Updated August 2020
Most people instinctively know that regular physical activity is good for their health. Google the word “exercise” and you will come across hundreds of thousands of studies that prove this by showing the many health benefits of exercise.
These include: reducing risk of heart disease, strengthening bones, preventing diabetes, and improving memory and mood.
But don’t jump the gun! Despite all of the positive effects of exercise, there are situations where it’s important to talk to a doctor before starting an exercise program.
Tell a doctor about your exercise goals, in order to identify any medical problems that might put you at risk for injury or illness. This communication will reduce your risk while helping you to improve your overall performance. It’s especially important to see a doctor before starting even a moderate level of exercise if you have any known health conditions, such as:
- Cardiovascular disease (past history of a heart attack, irregular heart rhythms, heart murmurs)
- Lung disease (asthma or COPD)
- You are diabetic or have liver or kidney disease
- You have musculoskeletal disorders like arthritis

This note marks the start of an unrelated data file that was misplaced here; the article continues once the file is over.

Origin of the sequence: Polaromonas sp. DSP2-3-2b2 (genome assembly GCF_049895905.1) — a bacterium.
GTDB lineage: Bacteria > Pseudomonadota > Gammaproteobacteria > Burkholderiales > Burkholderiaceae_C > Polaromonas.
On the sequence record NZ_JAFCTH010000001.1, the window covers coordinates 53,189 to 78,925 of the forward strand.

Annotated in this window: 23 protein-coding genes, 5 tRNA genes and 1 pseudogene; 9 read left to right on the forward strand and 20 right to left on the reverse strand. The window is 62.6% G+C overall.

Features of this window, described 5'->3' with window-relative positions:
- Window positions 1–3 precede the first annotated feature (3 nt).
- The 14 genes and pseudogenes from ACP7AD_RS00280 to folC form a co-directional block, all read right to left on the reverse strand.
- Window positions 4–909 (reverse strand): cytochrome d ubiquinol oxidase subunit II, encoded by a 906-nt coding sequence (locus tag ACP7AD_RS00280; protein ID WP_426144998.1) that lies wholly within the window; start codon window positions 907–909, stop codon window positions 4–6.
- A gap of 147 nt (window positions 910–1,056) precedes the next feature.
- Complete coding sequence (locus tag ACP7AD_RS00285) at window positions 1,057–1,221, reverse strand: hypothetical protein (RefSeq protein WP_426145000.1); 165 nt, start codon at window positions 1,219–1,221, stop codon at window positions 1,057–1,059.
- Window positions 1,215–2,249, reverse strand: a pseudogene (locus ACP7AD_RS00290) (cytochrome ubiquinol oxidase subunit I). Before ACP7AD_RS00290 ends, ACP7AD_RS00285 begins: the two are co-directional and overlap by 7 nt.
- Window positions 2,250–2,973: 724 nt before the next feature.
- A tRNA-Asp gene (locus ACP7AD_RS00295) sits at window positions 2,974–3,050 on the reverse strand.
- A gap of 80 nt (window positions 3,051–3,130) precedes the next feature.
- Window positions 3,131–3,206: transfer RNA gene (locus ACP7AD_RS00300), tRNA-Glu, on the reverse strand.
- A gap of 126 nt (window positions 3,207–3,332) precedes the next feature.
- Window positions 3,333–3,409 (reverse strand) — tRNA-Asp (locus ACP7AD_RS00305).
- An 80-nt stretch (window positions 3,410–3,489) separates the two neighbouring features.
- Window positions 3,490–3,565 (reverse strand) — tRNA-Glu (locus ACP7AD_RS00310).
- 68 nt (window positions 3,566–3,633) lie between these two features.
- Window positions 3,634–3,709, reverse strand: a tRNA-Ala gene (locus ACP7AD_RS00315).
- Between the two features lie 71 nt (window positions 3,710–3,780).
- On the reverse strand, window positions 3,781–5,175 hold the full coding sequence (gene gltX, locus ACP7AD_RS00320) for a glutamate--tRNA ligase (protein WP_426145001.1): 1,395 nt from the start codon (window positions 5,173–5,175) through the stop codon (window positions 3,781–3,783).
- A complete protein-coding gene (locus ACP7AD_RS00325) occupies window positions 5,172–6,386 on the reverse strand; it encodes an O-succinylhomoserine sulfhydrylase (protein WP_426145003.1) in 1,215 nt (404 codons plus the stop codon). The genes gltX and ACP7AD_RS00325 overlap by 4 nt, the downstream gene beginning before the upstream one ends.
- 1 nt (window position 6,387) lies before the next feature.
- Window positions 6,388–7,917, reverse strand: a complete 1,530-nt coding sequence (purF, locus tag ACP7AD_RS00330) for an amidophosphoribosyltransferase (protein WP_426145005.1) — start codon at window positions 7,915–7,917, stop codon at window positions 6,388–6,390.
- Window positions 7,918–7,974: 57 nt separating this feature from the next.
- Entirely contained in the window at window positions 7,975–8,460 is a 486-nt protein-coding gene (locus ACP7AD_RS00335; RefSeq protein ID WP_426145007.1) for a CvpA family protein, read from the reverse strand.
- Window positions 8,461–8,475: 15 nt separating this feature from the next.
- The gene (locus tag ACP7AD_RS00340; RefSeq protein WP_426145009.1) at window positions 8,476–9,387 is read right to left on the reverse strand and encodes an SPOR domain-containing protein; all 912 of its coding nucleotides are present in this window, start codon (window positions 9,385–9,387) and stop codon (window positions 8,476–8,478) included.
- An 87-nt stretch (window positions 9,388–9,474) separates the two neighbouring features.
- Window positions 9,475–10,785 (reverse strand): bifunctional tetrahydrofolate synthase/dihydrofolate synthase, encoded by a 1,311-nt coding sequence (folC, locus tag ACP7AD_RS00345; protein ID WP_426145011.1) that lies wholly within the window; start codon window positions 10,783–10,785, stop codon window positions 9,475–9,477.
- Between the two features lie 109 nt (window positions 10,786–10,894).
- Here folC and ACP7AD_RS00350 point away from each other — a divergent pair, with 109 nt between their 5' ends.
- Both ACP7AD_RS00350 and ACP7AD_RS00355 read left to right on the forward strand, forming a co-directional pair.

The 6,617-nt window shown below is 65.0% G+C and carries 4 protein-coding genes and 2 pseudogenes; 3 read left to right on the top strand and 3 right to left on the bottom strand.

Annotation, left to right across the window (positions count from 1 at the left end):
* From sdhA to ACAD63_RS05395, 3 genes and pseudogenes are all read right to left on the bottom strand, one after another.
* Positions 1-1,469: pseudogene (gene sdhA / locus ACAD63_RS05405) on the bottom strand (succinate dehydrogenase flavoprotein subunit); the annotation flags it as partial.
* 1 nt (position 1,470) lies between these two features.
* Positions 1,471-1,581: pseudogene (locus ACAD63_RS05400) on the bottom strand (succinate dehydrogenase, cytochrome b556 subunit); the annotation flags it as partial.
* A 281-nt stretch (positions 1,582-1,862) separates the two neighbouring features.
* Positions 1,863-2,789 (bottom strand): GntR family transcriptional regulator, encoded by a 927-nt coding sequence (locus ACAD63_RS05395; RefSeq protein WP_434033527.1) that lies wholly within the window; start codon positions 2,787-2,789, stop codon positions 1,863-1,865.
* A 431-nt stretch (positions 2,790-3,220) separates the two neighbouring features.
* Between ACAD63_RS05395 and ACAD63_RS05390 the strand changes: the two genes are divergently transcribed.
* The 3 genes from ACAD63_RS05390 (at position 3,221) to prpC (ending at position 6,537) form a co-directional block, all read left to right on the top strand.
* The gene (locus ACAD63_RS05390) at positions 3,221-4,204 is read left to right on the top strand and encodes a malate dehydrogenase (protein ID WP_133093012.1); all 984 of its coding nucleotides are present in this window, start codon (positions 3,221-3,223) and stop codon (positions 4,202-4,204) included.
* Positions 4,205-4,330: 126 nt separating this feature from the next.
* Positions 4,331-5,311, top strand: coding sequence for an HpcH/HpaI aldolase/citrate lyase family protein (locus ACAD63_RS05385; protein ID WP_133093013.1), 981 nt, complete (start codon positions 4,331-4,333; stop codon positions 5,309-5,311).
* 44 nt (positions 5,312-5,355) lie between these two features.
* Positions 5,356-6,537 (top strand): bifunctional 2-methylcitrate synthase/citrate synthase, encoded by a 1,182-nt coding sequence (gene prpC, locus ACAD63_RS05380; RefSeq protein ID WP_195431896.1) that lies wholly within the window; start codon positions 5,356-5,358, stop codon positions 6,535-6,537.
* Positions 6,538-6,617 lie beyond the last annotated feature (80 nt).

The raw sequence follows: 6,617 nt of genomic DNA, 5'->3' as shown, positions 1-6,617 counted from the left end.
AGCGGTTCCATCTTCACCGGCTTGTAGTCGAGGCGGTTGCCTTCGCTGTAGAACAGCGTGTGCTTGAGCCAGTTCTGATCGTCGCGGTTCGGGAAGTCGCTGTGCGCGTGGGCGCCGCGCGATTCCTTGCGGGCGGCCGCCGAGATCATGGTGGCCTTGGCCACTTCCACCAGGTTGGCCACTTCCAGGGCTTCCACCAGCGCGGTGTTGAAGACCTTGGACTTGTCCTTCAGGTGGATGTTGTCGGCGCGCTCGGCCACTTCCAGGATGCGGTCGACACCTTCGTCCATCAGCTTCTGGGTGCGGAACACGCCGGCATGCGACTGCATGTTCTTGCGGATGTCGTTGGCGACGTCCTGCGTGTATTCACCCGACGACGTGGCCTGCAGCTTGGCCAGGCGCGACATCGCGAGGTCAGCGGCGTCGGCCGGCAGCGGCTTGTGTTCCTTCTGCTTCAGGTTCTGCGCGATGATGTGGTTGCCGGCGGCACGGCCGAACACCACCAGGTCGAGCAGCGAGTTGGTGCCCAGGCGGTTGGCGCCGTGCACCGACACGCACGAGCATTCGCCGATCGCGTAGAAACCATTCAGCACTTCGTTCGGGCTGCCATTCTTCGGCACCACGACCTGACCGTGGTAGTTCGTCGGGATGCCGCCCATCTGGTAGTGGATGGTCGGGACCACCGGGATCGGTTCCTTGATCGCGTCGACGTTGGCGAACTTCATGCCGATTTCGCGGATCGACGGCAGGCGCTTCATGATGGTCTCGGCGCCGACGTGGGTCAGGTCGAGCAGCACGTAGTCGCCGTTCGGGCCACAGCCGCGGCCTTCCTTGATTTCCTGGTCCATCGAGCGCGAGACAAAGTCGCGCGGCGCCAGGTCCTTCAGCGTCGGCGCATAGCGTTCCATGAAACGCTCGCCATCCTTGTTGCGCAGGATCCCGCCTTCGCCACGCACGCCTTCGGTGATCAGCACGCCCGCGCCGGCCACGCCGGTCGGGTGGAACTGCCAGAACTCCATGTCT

- You have had symptoms suggestive of any of the above including chest pain, dizziness, shortness of breath, ankle swelling, muscle pain
- You don’t know your health status
- You are pregnant
If you plan to exercise more vigorously (i.e. you may be training for a marathon), there are other risk factors to consider (age, gender, and family history). The American College of Sports Medicine recommends seeing a doctor if two or more of the following apply:
- You are older than 45 and male.
- You are older than 55 and female.
- You have a family history of heart disease before age 55.
- You have been a smoker within 6 months before starting to exercise.
- You have not exercised for 3 or more months
- You are overweight or obese.
- You have high blood pressure or high cholesterol
- You have impaired glucose tolerance or pre-diabetes.
It never hurts to get a professional opinion before making a change in your lifestyle. Studies also show that you will be more apt to stick to your exercise plan and achieve your goals if you share them with your doctor. This way, you can make an individualized plan that works for you. Get help from a board-certified physician and get moving.